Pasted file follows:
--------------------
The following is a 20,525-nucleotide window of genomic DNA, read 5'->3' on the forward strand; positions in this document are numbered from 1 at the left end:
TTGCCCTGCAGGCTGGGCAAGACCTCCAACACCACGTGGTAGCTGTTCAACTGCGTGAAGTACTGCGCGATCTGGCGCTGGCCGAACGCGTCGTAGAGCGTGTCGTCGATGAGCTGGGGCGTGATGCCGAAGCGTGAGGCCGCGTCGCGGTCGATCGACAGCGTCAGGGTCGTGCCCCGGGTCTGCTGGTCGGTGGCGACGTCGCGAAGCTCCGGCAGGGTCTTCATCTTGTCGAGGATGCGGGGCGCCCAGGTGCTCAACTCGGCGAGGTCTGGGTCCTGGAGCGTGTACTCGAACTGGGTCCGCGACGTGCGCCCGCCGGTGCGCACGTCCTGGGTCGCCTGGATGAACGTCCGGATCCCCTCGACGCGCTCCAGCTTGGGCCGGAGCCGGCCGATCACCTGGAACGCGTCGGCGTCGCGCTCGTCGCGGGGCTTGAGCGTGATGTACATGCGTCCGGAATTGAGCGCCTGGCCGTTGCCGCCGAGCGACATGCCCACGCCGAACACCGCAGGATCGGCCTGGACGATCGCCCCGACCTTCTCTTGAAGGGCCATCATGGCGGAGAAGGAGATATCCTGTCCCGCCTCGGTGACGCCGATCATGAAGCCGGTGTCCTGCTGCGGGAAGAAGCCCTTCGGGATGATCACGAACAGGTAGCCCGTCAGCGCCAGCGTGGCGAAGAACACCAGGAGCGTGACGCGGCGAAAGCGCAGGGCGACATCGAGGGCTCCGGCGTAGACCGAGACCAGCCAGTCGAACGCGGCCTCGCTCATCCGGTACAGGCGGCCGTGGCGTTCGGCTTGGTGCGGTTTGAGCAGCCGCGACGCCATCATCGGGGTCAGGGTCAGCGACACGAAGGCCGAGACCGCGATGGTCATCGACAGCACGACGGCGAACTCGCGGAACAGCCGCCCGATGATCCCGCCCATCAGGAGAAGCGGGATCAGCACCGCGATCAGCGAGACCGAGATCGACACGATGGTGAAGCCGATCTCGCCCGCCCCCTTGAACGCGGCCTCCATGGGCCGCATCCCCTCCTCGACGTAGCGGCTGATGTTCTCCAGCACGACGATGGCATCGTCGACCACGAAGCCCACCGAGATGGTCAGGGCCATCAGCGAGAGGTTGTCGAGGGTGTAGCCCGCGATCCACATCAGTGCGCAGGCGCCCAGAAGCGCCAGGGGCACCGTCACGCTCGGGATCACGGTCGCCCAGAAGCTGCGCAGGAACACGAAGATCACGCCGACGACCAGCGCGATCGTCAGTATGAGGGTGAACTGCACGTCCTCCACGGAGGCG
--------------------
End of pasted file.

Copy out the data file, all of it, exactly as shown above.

The following is a 20,525-nucleotide window of genomic DNA, read 5'->3' on the forward strand; positions in this document are numbered from 1 at the left end:
TTGCCCTGCAGGCTGGGCAAGACCTCCAACACCACGTGGTAGCTGTTCAACTGCGTGAAGTACTGCGCGATCTGGCGCTGGCCGAACGCGTCGTAGAGCGTGTCGTCGATGAGCTGGGGCGTGATGCCGAAGCGTGAGGCCGCGTCGCGGTCGATCGACAGCGTCAGGGTCGTGCCCCGGGTCTGCTGGTCGGTGGCGACGTCGCGAAGCTCCGGCAGGGTCTTCATCTTGTCGAGGATGCGGGGCGCCCAGGTGCTCAACTCGGCGAGGTCTGGGTCCTGGAGCGTGTACTCGAACTGGGTCCGCGACGTGCGCCCGCCGGTGCGCACGTCCTGGGTCGCCTGGATGAACGTCCGGATCCCCTCGACGCGCTCCAGCTTGGGCCGGAGCCGGCCGATCACCTGGAACGCGTCGGCGTCGCGCTCGTCGCGGGGCTTGAGCGTGATGTACATGCGTCCGGAATTGAGCGCCTGGCCGTTGCCGCCGAGCGACATGCCCACGCCGAACACCGCAGGATCGGCCTGGACGATCGCCCCGACCTTCTCTTGAAGGGCCATCATGGCGGAGAAGGAGATATCCTGTCCCGCCTCGGTGACGCCGATCATGAAGCCGGTGTCCTGCTGCGGGAAGAAGCCCTTCGGGATGATCACGAACAGGTAGCCCGTCAGCGCCAGCGTGGCGAAGAACACCAGGAGCGTGACGCGGCGAAAGCGCAGGGCGACATCGAGGGCTCCGGCGTAGACCGAGACCAGCCAGTCGAACGCGGCCTCGCTCATCCGGTACAGGCGGCCGTGGCGTTCGGCTTGGTGCGGTTTGAGCAGCCGCGACGCCATCATCGGGGTCAGGGTCAGCGACACGAAGGCCGAGACCGCGATGGTCATCGACAGCACGACGGCGAACTCGCGGAACAGCCGCCCGATGATCCCGCCCATCAGGAGAAGCGGGATCAGCACCGCGATCAGCGAGACCGAGATCGACACGATGGTGAAGCCGATCTCGCCCGCCCCCTTGAACGCGGCCTCCATGGGCCGCATCCCCTCCTCGACGTAGCGGCTGATGTTCTCCAGCACGACGATGGCATCGTCGACCACGAAGCCCACCGAGATGGTCAGGGCCATCAGCGAGAGGTTGTCGAGGGTGTAGCCCGCGATCCACATCAGTGCGCAGGCGCCCAGAAGCGCCAGGGGCACCGTCACGCTCGGGATCACGGTCGCCCAGAAGCTGCGCAGGAACACGAAGATCACGCCGACGACCAGCGCGATCGTCAGTATGAGGGTGAACTGCACGTCCTCCACGGAGGCG